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San Diego And Tijuana Selected As 2024 World Design Capital

San Diego And Tijuana Selected As 2024 World Design Capital

US-Mexico Border Cities Win Historic Designation to Become First Binational Design Capital

SAN DIEGO-TIJUANA - Today the World Design Organization (WDO) announced the San Diego-Tijuana region has been selected as the World Design Capital (WDC) for 2024.

The selection of the San Diego-Tijuana joint bid makes it the first binational World Design Capital in WDO history. While the designation is for both cities as a united region, San Diego is now the first U.S. city ever to receive the WDC designation. Tijuana is the second city in Mexico to hold the title, following Mexico City in 2018.

"We did it!" said Don Norman, founder of UC San Diego’s Design Lab (now retired) and co-founder and Board advisor to the Design Forward Alliance (DFA). "Designers, city officials, and organizations in both the Tijuana and San Diego regions collaborated to make our binational community the World Design Capital for 2024. It shows the power of design as a way of thinking, to address important societal issues, and as a source of innovation for companies, organizations, and educational communities at all levels. We have built a permanent coalition of our communities to address civic and climate challenges, to grow our industrial sectors, and to support a strong culture of cross-border design."
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UC adopts recommendations for the responsible use of Artificial Intelligence

UC adopts recommendations for the responsible use of Artificial Intelligence

Camille Nebeker, Ed.D., associate professor with appointments in the UC San Diego Herbert Wertheim School of Public Health and Human Longevity Science and the Design Lab

The University of California Presidential Working Group on Artificial Intelligence was launched in 2020 by University of California President Michael V. Drake and former UC President Janet Napolitano to assist UC in determining a set of responsible principles to guide procurement, development, implementation, and monitoring of artificial intelligence (AI) in UC operations.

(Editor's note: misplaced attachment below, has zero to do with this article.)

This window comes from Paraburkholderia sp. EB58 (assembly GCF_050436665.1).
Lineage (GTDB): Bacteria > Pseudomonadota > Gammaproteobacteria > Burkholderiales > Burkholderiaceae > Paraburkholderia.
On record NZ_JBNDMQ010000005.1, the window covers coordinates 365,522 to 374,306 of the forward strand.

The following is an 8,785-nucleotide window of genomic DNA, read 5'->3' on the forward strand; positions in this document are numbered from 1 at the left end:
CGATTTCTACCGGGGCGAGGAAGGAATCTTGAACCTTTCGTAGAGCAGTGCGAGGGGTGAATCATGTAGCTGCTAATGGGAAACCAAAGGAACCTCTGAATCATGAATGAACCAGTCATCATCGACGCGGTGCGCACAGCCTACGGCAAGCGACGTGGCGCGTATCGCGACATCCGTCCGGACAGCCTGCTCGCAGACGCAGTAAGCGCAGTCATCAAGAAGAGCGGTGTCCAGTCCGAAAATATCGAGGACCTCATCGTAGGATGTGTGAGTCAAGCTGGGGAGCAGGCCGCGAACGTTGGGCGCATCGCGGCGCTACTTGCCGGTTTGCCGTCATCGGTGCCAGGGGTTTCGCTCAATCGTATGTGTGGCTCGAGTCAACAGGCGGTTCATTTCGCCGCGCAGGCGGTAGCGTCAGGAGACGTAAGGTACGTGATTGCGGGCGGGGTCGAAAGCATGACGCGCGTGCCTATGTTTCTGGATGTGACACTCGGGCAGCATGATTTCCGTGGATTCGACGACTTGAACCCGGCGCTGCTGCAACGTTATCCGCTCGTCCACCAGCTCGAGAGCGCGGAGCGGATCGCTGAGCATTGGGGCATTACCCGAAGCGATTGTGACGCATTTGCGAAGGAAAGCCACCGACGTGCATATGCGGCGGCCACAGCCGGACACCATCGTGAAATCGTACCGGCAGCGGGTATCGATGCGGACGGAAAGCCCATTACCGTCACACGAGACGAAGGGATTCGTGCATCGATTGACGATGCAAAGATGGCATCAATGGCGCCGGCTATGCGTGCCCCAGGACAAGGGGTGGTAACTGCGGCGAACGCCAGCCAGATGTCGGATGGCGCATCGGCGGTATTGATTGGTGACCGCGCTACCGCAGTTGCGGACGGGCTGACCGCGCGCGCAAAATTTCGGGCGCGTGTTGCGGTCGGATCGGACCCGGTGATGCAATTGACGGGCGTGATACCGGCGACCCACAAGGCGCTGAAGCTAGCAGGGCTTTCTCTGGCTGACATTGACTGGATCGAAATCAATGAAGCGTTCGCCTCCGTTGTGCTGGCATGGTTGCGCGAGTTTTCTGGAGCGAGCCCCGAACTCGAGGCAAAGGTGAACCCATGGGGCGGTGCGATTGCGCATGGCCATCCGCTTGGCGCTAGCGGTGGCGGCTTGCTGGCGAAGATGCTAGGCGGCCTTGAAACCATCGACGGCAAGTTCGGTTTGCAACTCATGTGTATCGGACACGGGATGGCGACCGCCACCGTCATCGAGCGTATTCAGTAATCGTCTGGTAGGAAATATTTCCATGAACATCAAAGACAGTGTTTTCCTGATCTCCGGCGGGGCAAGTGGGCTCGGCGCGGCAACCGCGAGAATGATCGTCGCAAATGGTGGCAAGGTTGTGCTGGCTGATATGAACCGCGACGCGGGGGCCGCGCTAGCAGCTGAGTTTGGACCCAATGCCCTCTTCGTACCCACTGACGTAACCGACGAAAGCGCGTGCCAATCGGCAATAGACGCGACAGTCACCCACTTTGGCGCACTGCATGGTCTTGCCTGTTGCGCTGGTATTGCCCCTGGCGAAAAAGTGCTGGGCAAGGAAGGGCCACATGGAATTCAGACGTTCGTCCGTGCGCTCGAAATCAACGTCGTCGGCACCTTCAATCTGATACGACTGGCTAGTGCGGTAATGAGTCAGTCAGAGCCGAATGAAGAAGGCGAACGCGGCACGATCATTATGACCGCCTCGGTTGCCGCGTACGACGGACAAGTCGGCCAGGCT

“The use of artificial intelligence within the UC campuses cuts across human resources, procurement, policing, student experience and healthcare. We, as an organization, did not have guiding principles to support responsible decision-making around AI,” said Nebeker, who co-founded and directs the Research Center for Optimal Digital Ethics Health at UC San Diego, a multidisciplinary group that conducts research and provides education to support ethical digital health study practices.
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Building New Bridges: San Diego and Tijuana’s Combined Bid Breaks Down Barriers to Bi-National Cooperation

Building New Bridges: San Diego and Tijuana’s Combined Bid Breaks Down Barriers to Bi-National Cooperation

As dusk hovered over The Rady Shell at Jacobs Park on October 3 at the ‘Welcome Home, Bienvenido a Casa’ event, reflections off the San Diego Bay illuminated an evening of excited anticipation more than five years in the making. Will the San Diego-Tijuana megaregion take home the win in their bid to be the 2024 World Design Capital? Or will it be their competitors, Moscow?

Hosting the event and spearheading the San Diego-Tijuana bid initiative is the interorganizational collaboration of Design Forward Alliance, UC San Diego Design Lab and the Burnham Center for Community Advancement, with the full support of the City of San Diego and City of Tijuana and regional elected officials. This collective was created to amplify San Diego’s capacity as a global leader in human-centered design-driven innovation. The combined communities of art, culture, business, education, civic and design worked together in a multi-year, multi-national collaboration culminating in this night of solidarity for the joint-effort to win the coveted World Design Capital designation—a year-long city promotion program that would begin in 2024 and put the region on the global stage as a world-class innovator of economic, social, cultural and environmental design solutions for a better society.